Let’s test an example. I’ve taken an original poem called Círculo Vicioso by Machado de Assis:

Bailando no ar, gemia inquieto vaga-lume:
– Quem me dera que fosse aquela loura estrela,
que arde no eterno azul, como uma eterna vela!
Mas a estrela, fitando a lua, com ciúme:
– Pudesse eu copiar o transparente lume,
que, da grega coluna á gótica janela,
contemplou, suspirosa, a fronte amada e bela !
Mas a lua, fitando o sol, com azedume:
– Misera ! tivesse eu aquela enorme, aquela
claridade imortal, que toda a luz resume !
Mas o sol, inclinando a rutila capela:
– Pesa-me esta brilhante aureola de nume…
Enfara-me esta azul e desmedida umbela…
Porque não nasci eu um simples vaga-lume?

Google TranslateDeepL TranslatorEnglish translation
Dancing in the air, an uneasy firefly moaned:
I wish it were that blond star,
that burns in the eternal blue, like an eternal candle!
But the star, looking at the moon, with jealousy:
I could copy the transparent fire,
that from the greek column to the gothic window,
she gazed, sighingly, at the beloved and beautiful forehead!
But the moon, staring at the sun, with bitterness:
Misera! had I that huge, that
immortal clarity, which all light sums up!
But the sun, tilting the rutile chapel:
This brilliant number aureole weighs me…
Put on this blue and immeasurable umbilicus …
Why am I not born a simple firefly?
Dancing in the air, a restless firefly moaned:
I wish it were that blond star
That burns in the eternal blue, like an eternal candle!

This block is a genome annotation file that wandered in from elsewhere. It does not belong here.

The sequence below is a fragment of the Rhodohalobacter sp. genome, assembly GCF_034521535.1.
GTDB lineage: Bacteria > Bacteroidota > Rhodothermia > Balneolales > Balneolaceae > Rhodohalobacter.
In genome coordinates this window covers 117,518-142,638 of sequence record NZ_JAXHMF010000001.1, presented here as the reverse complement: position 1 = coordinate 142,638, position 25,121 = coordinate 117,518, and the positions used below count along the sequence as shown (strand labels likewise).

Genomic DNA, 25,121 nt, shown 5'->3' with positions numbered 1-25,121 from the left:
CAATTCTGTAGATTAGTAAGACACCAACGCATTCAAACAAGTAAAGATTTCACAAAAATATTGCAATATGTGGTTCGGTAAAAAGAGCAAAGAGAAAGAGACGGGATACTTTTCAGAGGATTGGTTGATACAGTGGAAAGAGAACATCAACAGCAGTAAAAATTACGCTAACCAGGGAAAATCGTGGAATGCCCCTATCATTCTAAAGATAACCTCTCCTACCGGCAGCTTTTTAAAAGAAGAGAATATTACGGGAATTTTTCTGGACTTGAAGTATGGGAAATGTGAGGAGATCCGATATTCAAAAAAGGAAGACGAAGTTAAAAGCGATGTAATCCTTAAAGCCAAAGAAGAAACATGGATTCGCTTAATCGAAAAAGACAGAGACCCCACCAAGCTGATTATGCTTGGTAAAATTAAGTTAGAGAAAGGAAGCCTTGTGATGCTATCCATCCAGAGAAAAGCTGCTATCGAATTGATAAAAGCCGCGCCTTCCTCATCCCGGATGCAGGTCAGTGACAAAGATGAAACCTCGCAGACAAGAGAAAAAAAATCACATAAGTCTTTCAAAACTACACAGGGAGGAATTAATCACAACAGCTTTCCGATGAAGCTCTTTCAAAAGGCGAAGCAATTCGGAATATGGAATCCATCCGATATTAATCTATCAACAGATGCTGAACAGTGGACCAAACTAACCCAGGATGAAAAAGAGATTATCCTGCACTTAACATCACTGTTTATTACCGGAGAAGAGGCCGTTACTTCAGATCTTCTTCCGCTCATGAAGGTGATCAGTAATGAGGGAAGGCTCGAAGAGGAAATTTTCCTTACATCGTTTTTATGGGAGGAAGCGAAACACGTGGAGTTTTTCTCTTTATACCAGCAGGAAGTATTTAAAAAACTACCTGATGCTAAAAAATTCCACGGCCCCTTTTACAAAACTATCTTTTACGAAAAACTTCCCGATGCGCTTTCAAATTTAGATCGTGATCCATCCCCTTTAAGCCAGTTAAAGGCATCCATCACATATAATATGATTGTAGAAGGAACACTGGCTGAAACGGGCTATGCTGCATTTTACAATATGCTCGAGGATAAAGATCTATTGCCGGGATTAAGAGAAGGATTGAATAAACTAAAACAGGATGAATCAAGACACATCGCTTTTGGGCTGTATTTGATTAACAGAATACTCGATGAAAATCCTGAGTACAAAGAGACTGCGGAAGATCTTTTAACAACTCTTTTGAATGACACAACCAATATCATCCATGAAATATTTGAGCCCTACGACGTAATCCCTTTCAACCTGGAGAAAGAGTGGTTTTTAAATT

But the star, staring at the moon, jealous
If I could copy the transparent light,
That from the Greek column to the Gothic window
from the Greek column to the Gothic window, gazed, sighing, upon the beloved and beautiful brow!
But the moon, staring at the sun, with bitterness:
Misera! had I that enormous, that immortal
immortal clarity, which all light sums up!
But the sun, inclining the ruddy chapel:
This bright aureole of nume weighs me down…
Pities me this blue and unmeasured umbrella?
Why was I not born a simple firefly?
Dancing in the air, the firefly moaned restlessly:
– How I wish I was that blonde star,
That burns in the eternal blue, live an infinite candle!
But the star, gazing at the moon jealously:
– Who am I to copy the transparent light,
That from the Greek column to the gothic window,
Contemplated, sighing, forehead beloved and beautiful!
But the moon, gazing at the sun, sourly:
– Misery! Had I that huge, that
Immortal brightness, in which all live is summarized!
But the sun, tilting its shining chapel:
– This bright halo weighs down upon me…
This blue and unmeasurable umbrella sickens me…
Why wasn’t I born a simple firefly?